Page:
The Medieval Origins of a Modern Phrase- “Kill’em all. Let God sort’em out.”-
I recall, when I was around nine or ten years old, traveling with my mother to Parris Island South Carolina to watch my older brother graduate from Marine Corps boot camp. It was an imposing and impressive place to be for a young kid, as it is steeped in tradition and legendary for “making Marines.” While there, we had a chance to tour the P.X. (today the Marine Corps Exchange) on Parris Island and I recall coming across an intimidating and imposing t-shirt for sale. It showed a skeletal face wearing a Marine Corps cover with red burning eyes and its boney fingers gripping an M-16. Above the face it read “Kill’em all” and below it read “Let God sort’em out.” I would later encounter the phrase again in other contexts when I became a Marine myself. At the time, I had no idea that the phrase was medieval in origin.
While such a saying is undoubtedly offensive to a lot of modern ears, it’s in no way truly representative of how Marines (highly professional and well disciplined fighters) typically operate. So perhaps the more sensitive minded reader might forgive a moment of hyperbole on the part of those regularly dispatched to engage in deadly combat in some of the most dangerous places on Earth. This aside, the saying “Kill’em all and let God sort’em out” is not unique to the U.S. Marine Corps. It’s often repeated in military circles around the world. One only need google the phrase or search on Amazon and they will find many images (some of which are pictured above) of flags, t-shirts, bumper stickers, and patches for sale bearing the phrase and geared toward members of the U.S. Army, U.S. Marines, and other military organizations.
When I began my studies of medieval history, I recall (at one point) coming across the original medieval version of the phrase in a thirteenth-century source by the German monk Caesarius of Heisterbach. In describing events that took place at the Battle of Béziers in 1209, a part of the broader so-called Albigensian Crusade, Caesarius cited a Catholic cleric named Arnaud Amaury as the originator of the phrase. At one point during the battle, when the crusaders were supposedly hard pressed to distinguish the Catholics from the Cathars at Béziers, Caesarius records Amaury as commanding Catholic forces to (translated from the original Latin) “Kill them all, God will know his own.”
I assumed then that the medieval phrase was the origin of its modified modern form and later easily confirmed as much. Indeed a number of online sources, including Wikipedia, no less, now address the origin of the phrase. So my little discovery as a budding medievalist (still an undergraduate) was certainly not novel or new. Indeed, modern writers often use the phrase to highlight the ruthless immorality of the crusaders (click here for an example), who, if Caesarius’ account is to be believed, cared very little about human life.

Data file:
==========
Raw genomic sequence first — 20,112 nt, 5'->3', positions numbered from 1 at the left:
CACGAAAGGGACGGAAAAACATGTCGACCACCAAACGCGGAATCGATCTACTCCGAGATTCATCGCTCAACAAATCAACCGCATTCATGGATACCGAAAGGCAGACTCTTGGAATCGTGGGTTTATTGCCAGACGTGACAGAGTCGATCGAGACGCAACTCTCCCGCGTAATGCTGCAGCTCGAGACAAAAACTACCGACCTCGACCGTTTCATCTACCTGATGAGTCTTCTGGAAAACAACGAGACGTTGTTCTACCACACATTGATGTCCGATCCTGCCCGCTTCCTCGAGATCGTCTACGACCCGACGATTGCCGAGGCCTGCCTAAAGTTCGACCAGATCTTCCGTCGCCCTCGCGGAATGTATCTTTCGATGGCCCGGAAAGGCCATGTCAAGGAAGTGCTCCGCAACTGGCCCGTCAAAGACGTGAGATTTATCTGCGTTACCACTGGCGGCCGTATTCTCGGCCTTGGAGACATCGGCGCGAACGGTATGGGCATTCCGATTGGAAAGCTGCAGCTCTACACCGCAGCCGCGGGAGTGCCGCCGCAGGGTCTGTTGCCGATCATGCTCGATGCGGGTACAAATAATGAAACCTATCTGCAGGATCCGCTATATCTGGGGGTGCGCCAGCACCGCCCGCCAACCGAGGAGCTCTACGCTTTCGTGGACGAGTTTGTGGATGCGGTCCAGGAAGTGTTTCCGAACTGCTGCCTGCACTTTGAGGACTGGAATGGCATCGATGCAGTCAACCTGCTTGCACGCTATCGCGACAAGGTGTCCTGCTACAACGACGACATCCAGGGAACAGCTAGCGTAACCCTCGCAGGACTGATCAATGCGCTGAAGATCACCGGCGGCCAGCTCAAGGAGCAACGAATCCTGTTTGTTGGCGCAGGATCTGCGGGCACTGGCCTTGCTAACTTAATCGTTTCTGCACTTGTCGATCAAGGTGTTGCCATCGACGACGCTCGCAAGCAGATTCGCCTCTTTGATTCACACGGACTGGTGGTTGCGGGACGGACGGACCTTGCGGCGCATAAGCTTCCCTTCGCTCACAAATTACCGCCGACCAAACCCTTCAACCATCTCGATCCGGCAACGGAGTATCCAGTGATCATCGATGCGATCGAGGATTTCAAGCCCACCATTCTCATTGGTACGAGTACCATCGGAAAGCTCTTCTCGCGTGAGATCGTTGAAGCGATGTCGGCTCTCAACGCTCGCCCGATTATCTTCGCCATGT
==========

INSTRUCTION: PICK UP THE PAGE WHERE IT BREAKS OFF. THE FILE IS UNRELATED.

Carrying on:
Yet while medieval historians see no reason to doubt that a massacre (on some scale) took place at Béziers, they do indeed doubt that Amaury ever actually uttered this infamous phrase. As the great French medievalist Régine Pernoud once (somewhat indignantly) explained, writing in 1977:
“Not so long ago a television broadcast reported as historical the famous words: ‘Kill them all, God will recognize his own,’ at the time of the massacre at Béziers in 1209. Now it has been more than one hundred years (it was precisely in 1866) since a scholar demonstrated, and without any difficulty, that that sentence could not have been uttered, since it is not found in any of the historical sources for that period but only in the Dialogue on Miracles (Dialogus Miraculorum), whose title gives a sufficient idea of what it is about, composed some sixty years after the events by the German monk Caesarius of Heisterbach, an author endowed with an ardent imagination and very little concern for historical authenticity. No historian since 1866, needless to say, has subscribed to the famous ‘Kill them all’; but story writers still use it, and that is enough to prove how slow scientific acquisitions are in this regard to penetrate the public domain.” (Régine Pernoud, Those Terrible Middle Ages, p. 18-19)- In French, see Pour en finir avec le Moyen Age.
Although some scholars now put the composition of Caesarius’s Dialogus Miraculorum to within fifteen years (c. 1219-1223) of the events at Béziers, there is still good reason to be cautious in accepting his claim about Arnaud’s infamous words. While it is possible Caesarius was citing an oral source, or as one historian has called it, Cistercian gossip, none of the surviving historical sources, such as Arnaud Amaury’s letter reporting on the massacre to Pope Innocent III in 1209, use the phrase. Caesarius certainly wasn’t present at Béziers to hear it uttered. Instead, as the Catholic Encyclopedia has noted, in keeping with Pernoud’s comments above, the purpose of Caesarius’ hagiographical account “was not to relate facts of history, but to entertain and edify his readers.”